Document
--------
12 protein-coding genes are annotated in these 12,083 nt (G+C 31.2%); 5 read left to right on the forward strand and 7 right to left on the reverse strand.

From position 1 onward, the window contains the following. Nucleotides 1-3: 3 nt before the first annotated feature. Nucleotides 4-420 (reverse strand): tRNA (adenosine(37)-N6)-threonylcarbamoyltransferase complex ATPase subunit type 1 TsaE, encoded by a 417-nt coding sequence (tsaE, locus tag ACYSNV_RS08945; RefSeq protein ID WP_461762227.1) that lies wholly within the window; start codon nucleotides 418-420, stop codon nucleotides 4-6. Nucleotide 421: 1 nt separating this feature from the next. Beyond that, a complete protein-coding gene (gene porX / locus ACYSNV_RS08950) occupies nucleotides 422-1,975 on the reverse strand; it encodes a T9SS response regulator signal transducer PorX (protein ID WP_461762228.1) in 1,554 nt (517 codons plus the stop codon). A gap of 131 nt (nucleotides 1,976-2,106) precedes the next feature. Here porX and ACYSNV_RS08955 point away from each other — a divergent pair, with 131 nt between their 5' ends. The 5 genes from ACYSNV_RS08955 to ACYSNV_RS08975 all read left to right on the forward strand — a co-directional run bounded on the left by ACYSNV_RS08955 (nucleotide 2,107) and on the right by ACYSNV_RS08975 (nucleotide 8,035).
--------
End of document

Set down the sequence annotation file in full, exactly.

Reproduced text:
12 protein-coding genes are annotated in these 12,083 nt (G+C 31.2%); 5 read left to right on the forward strand and 7 right to left on the reverse strand.

From position 1 onward, the window contains the following. Nucleotides 1-3: 3 nt before the first annotated feature. Nucleotides 4-420 (reverse strand): tRNA (adenosine(37)-N6)-threonylcarbamoyltransferase complex ATPase subunit type 1 TsaE, encoded by a 417-nt coding sequence (tsaE, locus tag ACYSNV_RS08945; RefSeq protein ID WP_461762227.1) that lies wholly within the window; start codon nucleotides 418-420, stop codon nucleotides 4-6. Nucleotide 421: 1 nt separating this feature from the next. Beyond that, a complete protein-coding gene (gene porX / locus ACYSNV_RS08950) occupies nucleotides 422-1,975 on the reverse strand; it encodes a T9SS response regulator signal transducer PorX (protein ID WP_461762228.1) in 1,554 nt (517 codons plus the stop codon). A gap of 131 nt (nucleotides 1,976-2,106) precedes the next feature. Here porX and ACYSNV_RS08955 point away from each other — a divergent pair, with 131 nt between their 5' ends. The 5 genes from ACYSNV_RS08955 to ACYSNV_RS08975 all read left to right on the forward strand — a co-directional run bounded on the left by ACYSNV_RS08955 (nucleotide 2,107) and on the right by ACYSNV_RS08975 (nucleotide 8,035).